Monday, July 31, 2006

Chicken & the Egg

Mark Hyman’s latest editorial is mistitled “Bias in the News According to Harris Poll.” In fact, it’s about the perception of bias in the news media by Americans. Both actual bias and the perception of bias are significant phenomenon, but they are not the same.

Having said that, Hyman’s editorial does little more than sum up some of
the Harris Poll’s findings, among which is that 38 percent of respondents said the media has a liberal bias, while 25 percent say that there is a conservative bias.

Hyman probably assumes that this somehow indicates the “realness” of a liberal bias as compared to a conservative bias. Given the constant drumbeating on the right about alleged lefty bias, however, it’s both surprising and heartening (at least to me) to see the perception of liberal vs. conservative bias so close. It suggests, among other things, that advocacy groups such as Media Matters for America are getting their message through, and that the American people are gradually wising up to the right wing mythology that portrays an increasingly consolidated and corporate media as leftwing agent provocateurs.

One more shaded statistic Hyman uses is the difference between “heavy” news users (who the study says prefer FOX News) and “light” news users (who prefer CNN). The unstated implication is that people who take the news seriously go to FOX to get their fix.

But this leaves out some data that’s not in the Harris poll, but important in looking at the demographics of news consumption. A
study done by the Program on International Policy Attitudes in late 2003 found conclusively that those who got their news from FOX were demonstrably and significantly more likely hold erroneous beliefs about some objective facts concerning the Iraq invasion and its aftermath.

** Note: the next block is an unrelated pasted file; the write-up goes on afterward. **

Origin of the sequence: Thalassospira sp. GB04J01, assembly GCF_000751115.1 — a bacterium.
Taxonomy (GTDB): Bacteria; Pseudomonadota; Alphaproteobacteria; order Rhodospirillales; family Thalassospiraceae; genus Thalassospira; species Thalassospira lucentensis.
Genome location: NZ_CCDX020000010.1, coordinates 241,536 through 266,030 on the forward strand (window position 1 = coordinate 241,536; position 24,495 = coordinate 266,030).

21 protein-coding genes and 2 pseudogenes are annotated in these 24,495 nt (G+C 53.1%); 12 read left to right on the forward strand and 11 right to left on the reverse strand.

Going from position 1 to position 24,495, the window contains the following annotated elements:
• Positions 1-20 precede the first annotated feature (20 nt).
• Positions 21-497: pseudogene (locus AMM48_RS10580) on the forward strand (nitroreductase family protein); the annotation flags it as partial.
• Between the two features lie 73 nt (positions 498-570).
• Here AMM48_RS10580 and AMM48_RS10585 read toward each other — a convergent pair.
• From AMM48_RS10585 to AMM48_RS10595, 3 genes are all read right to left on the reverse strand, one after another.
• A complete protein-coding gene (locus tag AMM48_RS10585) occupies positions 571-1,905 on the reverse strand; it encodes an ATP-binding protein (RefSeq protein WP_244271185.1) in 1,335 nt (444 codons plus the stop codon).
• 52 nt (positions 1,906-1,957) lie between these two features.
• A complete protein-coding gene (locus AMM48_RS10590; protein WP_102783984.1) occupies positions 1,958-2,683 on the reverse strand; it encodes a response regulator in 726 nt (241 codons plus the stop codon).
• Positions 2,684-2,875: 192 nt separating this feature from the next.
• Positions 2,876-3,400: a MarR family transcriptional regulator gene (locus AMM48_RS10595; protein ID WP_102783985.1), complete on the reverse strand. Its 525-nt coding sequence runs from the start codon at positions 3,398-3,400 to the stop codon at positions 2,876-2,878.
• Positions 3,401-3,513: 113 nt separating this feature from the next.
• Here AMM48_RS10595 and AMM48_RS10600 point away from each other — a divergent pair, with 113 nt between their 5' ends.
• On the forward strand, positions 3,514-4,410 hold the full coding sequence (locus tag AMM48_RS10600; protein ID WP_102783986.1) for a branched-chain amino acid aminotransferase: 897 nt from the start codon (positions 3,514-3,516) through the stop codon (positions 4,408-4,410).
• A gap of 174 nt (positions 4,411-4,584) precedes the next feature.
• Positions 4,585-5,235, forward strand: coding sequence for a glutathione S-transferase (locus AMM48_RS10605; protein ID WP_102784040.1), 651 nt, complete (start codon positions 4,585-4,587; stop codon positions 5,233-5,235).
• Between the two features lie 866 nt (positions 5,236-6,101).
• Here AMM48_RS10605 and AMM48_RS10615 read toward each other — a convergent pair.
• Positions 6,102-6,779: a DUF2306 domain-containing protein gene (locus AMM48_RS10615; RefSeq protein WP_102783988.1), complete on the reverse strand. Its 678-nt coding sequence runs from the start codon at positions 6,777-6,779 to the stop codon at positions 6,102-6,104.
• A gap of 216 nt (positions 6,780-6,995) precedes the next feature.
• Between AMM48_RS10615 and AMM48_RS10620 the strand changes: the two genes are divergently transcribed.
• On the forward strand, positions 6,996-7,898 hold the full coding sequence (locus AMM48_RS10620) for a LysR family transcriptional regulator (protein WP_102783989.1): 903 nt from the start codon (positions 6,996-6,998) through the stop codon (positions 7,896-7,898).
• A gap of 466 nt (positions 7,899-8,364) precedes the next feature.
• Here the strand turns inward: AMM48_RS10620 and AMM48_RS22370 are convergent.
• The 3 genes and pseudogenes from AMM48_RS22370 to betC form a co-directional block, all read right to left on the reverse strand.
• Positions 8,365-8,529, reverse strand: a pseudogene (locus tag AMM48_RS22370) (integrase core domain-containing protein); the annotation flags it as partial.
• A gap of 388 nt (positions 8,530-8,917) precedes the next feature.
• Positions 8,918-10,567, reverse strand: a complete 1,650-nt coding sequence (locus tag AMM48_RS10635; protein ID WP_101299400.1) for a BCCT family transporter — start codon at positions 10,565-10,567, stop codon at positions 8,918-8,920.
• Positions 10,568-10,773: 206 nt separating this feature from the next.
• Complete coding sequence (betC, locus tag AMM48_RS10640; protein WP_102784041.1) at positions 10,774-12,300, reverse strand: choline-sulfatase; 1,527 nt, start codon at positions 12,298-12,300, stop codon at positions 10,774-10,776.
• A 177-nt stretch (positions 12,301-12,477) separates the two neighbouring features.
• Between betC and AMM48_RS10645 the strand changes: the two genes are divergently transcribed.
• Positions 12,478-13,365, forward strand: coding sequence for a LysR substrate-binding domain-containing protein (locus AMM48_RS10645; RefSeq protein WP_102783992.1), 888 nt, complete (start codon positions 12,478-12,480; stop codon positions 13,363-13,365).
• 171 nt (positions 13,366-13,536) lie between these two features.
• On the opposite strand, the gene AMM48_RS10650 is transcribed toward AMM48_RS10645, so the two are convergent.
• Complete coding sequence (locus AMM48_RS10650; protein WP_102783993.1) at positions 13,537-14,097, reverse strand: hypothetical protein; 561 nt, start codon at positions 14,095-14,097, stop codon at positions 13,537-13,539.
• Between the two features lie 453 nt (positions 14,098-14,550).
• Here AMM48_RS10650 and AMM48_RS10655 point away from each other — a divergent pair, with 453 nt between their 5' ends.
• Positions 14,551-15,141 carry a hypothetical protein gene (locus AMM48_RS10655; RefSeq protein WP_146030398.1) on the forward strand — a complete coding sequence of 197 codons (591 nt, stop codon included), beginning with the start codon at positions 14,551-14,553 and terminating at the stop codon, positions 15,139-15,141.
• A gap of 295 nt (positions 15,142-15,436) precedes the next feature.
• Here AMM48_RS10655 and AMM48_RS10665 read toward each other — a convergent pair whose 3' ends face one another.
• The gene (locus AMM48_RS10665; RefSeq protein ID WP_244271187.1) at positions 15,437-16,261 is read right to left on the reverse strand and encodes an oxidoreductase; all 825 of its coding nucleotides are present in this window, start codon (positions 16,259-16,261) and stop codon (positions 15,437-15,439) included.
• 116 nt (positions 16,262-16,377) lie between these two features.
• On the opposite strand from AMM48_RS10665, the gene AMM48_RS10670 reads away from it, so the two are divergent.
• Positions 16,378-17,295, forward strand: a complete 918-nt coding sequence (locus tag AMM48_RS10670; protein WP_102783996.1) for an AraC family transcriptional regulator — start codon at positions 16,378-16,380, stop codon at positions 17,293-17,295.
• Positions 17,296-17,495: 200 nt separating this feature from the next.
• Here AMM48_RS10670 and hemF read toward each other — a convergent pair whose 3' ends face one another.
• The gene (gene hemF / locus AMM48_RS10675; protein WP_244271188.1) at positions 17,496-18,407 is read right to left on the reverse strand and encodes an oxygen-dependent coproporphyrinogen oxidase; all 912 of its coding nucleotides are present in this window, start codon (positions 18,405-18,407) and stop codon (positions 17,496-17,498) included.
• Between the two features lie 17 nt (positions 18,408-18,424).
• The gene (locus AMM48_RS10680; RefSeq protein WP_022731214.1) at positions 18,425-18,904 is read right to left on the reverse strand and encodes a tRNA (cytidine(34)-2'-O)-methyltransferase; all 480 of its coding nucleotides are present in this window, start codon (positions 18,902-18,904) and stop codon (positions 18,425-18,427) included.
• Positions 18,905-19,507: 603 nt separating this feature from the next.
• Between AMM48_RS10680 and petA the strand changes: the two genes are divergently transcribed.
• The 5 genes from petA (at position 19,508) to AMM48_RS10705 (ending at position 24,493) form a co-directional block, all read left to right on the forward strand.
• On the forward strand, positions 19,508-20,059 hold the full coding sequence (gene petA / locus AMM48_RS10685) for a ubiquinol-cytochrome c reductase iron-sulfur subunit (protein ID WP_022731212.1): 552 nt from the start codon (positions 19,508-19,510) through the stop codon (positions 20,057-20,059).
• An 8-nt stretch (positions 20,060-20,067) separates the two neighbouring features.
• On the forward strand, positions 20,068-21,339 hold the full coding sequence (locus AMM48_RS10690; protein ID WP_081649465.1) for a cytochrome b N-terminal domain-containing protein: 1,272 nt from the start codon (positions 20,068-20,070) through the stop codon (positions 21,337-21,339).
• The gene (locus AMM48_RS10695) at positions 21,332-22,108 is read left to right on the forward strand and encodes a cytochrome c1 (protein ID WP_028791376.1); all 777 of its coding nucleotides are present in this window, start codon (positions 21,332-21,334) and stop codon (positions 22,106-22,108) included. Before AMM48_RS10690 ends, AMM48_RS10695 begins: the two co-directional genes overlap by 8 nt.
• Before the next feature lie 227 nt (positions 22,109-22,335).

Significantly, viewers who got most or all of their news from other commercial television sources also tended to have relatively high levels of erroneous beliefs about the war. The most knowledgeable group? Those who got their news from PBS and/or NPR.

So while FOX viewers might be “heavy” consumers of the news, it doesn’t make them better informed. Quite the opposite. The more you watch FOX, the dumber you get.

This leads us to a philosophical quandary: do people become dumb by watching FOX, or do people choose to watch FOX because they are dumb to begin with? I’m guessing it’s a bit of both. In any case, FOX News is a statistically-proven force multiplier when it comes to stupidity.

I can’t help but wonder how Hyman devotees would fair on a PIPA’s content quiz.

But, to again quote Mr. Stephen Colbert, facts have a well-known liberal bias, right?

And that’s The Counterpoint.

Hyman Index: 1.35


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